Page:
I’m sure I’ll offend some DJs here, too, but I like the occasional random discovery, too, so the “Match” algorithmic function in djay is interesting, as well. (And at this point, there’s so much music out there, there’s no reason algorithms couldn’t lead you to human curation – by helping you find an artist or label you might otherwise miss.)

Visual output can be coupled to audio if you want, so A/B audio transitions work with visuals, too. And this visual output also doubles as full-screen X/Y mix interface, too.

Visual output can be coupled to audio if you want, so A/B audio transitions work with visuals, too. And this visual output also doubles as full-screen X/Y mix interface, too.

It’s a serious visual tool. VJs might look to the iPad Pro-optimized djay Pro on iPad. But if you have some content you just want to present easily, your phone (um, with the cell radio turned off presumably) is actually a viable option. That could be a godsend for a traveling solo musician.

You get basic transitions (Blend and Luma for me is enough, but if you want to go cheesy, Cube, Swap, Grid, Mosaic, and Push are there). Those transitions also work with the music (afterparty time!) or split. There are also effects (Grid EQ, Kaleidoscope, Circle Splash, RGB Offset, Edges, Invert, Tiles, Splash, Ripples, and Radial Blur), and title and image overlays. So, yeah, if you just got paid to DJ a corporate gig, put up their logo, get cash, go. (Or put up your name, too.)

There are fun visualizers (afterparty), or 4K video mixing (actually, that could have some serious uses for AV sets).

External display support means all this goes to HDMI, Thunderbolt, to DVI devices, or via Airplay. And that’s why your phone is a real powerhouse here.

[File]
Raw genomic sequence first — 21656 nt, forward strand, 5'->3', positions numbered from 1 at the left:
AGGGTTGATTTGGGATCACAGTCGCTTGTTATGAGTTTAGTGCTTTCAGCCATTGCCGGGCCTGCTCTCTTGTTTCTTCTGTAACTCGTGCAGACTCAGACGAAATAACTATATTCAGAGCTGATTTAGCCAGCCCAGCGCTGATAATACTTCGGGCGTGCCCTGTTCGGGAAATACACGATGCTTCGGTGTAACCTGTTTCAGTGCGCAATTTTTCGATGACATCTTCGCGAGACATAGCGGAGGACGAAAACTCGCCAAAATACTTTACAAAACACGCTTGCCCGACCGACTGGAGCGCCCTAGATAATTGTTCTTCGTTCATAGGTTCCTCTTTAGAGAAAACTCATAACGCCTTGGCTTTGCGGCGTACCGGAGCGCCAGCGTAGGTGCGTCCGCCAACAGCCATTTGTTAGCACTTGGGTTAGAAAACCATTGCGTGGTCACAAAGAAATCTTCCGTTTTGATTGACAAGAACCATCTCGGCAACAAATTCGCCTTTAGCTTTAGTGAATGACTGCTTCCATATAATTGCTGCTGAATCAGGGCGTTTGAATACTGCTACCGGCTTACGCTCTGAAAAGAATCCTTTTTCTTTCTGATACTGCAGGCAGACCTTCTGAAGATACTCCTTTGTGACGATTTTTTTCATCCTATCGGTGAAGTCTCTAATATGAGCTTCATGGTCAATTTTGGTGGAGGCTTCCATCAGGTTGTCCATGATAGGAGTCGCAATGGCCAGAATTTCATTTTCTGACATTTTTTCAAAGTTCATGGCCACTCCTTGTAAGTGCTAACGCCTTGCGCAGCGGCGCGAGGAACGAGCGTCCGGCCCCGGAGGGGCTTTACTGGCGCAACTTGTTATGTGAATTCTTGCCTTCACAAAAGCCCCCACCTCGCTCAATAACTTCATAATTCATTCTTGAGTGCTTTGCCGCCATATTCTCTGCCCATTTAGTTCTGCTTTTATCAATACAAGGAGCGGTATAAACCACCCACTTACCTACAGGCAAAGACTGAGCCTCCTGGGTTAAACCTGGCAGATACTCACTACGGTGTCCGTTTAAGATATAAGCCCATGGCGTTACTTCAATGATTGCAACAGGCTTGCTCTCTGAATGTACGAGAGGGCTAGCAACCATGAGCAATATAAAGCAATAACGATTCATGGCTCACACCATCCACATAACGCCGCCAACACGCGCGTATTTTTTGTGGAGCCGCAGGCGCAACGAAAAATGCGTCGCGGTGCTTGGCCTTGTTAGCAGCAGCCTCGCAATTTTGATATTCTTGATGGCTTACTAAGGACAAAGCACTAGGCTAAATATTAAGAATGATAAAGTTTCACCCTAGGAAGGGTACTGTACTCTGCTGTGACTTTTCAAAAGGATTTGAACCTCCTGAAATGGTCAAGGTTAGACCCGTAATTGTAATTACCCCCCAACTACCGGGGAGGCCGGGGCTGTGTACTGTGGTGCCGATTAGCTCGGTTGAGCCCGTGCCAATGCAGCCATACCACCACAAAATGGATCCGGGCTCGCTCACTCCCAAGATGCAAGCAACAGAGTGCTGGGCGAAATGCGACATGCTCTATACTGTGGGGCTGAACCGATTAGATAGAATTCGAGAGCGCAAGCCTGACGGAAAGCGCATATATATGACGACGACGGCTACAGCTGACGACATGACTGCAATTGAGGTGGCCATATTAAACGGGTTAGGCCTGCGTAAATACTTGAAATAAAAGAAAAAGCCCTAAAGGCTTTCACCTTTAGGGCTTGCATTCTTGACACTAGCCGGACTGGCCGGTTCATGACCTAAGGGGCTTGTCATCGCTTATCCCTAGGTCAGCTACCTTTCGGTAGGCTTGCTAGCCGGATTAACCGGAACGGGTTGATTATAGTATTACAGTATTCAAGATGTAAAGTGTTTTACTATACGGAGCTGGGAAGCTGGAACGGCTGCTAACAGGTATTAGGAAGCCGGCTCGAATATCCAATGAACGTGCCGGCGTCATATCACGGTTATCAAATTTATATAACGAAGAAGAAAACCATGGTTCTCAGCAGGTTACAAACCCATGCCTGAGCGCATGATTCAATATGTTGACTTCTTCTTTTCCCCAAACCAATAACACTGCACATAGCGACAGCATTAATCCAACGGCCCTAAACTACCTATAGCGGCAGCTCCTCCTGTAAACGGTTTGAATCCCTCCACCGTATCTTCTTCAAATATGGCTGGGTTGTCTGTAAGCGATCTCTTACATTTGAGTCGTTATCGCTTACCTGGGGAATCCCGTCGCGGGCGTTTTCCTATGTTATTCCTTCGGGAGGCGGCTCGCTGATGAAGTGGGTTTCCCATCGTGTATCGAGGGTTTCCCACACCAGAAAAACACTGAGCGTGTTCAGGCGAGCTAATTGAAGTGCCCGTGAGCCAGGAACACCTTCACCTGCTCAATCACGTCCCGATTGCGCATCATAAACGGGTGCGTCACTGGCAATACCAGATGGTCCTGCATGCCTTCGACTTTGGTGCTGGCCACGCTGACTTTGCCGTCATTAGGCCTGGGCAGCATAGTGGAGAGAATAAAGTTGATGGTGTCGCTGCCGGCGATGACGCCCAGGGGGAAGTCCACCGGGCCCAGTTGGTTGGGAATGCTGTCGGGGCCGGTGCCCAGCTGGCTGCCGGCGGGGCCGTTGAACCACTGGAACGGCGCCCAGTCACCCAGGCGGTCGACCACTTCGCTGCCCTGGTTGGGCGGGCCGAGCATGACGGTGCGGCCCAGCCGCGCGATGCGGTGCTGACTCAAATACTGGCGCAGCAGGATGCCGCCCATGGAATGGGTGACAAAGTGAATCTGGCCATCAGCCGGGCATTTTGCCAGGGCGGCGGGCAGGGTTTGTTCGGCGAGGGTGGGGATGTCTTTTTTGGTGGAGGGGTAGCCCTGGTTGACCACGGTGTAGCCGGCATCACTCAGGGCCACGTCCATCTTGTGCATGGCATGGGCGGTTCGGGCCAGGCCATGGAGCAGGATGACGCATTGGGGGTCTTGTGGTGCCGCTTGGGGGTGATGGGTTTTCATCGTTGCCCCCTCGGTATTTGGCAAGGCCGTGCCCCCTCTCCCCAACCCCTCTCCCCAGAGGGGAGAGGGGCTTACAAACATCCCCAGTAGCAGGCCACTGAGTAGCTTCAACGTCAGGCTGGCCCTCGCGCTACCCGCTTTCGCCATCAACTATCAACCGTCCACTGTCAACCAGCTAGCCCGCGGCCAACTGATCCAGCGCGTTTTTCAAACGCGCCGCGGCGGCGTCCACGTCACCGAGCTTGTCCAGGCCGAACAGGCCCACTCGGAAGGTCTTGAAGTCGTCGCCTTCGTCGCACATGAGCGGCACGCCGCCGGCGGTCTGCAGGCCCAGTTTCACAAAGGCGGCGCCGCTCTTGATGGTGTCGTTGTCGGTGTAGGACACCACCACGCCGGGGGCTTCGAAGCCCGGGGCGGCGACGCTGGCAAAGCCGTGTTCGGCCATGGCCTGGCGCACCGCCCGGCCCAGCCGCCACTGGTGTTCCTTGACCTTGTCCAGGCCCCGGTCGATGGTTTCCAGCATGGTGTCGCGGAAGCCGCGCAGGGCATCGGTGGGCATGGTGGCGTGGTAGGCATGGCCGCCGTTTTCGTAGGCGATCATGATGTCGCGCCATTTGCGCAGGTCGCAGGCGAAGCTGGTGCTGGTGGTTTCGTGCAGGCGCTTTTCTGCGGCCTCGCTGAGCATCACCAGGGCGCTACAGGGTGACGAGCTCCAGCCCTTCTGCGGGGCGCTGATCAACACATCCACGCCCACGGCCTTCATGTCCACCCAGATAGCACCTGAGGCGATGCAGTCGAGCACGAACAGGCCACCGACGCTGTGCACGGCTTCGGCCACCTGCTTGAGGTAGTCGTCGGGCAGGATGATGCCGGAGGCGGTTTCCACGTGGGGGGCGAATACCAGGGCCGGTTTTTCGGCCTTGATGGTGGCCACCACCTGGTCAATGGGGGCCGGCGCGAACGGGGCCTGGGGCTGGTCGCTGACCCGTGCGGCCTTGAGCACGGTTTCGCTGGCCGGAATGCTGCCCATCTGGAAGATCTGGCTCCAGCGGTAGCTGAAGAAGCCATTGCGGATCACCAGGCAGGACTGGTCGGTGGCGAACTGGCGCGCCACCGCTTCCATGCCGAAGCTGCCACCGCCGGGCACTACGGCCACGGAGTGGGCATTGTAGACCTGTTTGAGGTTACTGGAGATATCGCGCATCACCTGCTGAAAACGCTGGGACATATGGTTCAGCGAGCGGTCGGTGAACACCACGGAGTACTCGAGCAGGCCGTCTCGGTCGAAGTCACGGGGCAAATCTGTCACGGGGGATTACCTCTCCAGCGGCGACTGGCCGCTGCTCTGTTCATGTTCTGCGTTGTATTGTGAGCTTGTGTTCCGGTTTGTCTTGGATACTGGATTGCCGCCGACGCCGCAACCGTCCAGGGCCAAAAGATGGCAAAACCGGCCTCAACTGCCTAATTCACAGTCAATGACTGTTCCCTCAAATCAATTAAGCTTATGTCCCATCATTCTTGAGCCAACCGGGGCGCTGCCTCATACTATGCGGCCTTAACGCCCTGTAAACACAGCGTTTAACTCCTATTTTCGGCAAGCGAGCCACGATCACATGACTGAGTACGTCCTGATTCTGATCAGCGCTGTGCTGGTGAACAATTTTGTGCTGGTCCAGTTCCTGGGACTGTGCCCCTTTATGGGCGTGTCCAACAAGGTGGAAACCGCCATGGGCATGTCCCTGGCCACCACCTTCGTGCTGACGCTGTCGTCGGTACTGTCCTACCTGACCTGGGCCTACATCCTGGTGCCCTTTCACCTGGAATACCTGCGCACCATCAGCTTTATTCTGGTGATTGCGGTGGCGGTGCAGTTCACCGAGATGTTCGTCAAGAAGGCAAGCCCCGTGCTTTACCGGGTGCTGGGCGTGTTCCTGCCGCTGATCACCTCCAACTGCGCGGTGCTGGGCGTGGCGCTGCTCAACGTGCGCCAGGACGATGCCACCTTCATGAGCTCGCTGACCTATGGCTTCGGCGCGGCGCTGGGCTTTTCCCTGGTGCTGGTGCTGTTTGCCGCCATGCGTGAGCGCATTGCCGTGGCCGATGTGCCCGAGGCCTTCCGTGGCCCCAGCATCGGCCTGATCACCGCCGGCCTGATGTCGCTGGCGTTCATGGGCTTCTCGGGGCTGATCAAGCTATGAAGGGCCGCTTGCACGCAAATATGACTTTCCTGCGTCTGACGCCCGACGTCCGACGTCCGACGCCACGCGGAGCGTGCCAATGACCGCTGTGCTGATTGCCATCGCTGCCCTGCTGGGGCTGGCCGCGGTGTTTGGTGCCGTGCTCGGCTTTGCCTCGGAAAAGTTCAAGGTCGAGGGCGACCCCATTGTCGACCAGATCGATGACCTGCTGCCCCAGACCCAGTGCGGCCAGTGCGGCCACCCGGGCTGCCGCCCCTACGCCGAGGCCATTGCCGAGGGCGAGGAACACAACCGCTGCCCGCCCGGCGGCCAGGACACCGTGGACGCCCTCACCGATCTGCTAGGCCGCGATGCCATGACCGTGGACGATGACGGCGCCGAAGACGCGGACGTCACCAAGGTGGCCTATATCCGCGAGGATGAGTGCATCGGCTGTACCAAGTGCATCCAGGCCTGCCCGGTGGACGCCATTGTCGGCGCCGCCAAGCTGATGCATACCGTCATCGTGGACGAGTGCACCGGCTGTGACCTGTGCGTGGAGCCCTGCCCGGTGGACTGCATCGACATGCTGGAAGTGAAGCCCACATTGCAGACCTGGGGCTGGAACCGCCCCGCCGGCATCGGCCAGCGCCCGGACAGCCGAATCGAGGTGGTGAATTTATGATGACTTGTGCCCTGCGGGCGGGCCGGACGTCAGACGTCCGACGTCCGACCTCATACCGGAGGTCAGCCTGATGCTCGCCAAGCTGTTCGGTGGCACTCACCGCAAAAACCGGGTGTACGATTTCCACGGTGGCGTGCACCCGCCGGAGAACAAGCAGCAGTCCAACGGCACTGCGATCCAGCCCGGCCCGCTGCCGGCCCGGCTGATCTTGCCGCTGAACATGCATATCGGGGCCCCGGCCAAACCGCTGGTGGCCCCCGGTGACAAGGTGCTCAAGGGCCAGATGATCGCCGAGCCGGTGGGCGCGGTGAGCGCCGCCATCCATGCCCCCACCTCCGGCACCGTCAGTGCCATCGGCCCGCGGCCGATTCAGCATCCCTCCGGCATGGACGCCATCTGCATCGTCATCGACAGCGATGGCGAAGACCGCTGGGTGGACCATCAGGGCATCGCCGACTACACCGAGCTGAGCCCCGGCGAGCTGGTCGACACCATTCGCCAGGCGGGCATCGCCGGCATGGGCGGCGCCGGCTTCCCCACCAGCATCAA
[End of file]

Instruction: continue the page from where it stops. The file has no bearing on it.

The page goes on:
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Does all the DJ stuff, Automixes, too. You get all the usual EQ, filter, mixing options, plus even a simple 4×3 grid of one-shot pads. But Automix mode is also useful if you want to just play some of your music collection and hear how it sounds, at work or on the road.

A/V recording. Make some quick social media fodder or mixes, on the go. Remember that transitions work with the audio, so you can have a lot of fun with this.

DJ hardware support. The other way to look at this is, a controller now has full computational power by just adding a phone. A whole lot of hardware now works with djay Pro on the iPhone in addition to the iPad version – even the top-of-range Pioneer CDJs. (So, if you’ve got a gig and need to switch from a USB stick over to your phone library, say while people are milling at the bar, you can.)

You can use Split Output for cueing through headphones, work with MIDI controllers, use multi-channel audio interfaces (via USB adapter), and all of this works out of the box.

It’s five bucks?! Yeah. Crazy. That’s the intro price, then it’s ten bucks, which is still ridiculous.

So the nearest competitor, TRAKTOR on iPhone, has to me a slightly more elegant interface, and the excellent Freeze mode, but… that’s about it. This pretty much just blew it away.

And indeed…

This ought to be a wakeup call for Native Instruments and Serato. Why does Serato still not have a working mobile solution? (No, carrying a coffin-sized controller alongside my laptop does not count as a “mobile” solution, Serato, and yes, it is totally then just a huge dongle.) Why has Native Instruments not kept their (excellent) mobile app up to date? No Link support, no STEMS, no sync with the desktop TRAKTOR? Because at this point, even working with TRAKTOR on desktop, I’m inclined to switch over to djay on mobile.

Video (cheese me up!):

https://www.algoriddim.com/djay-pro-iphone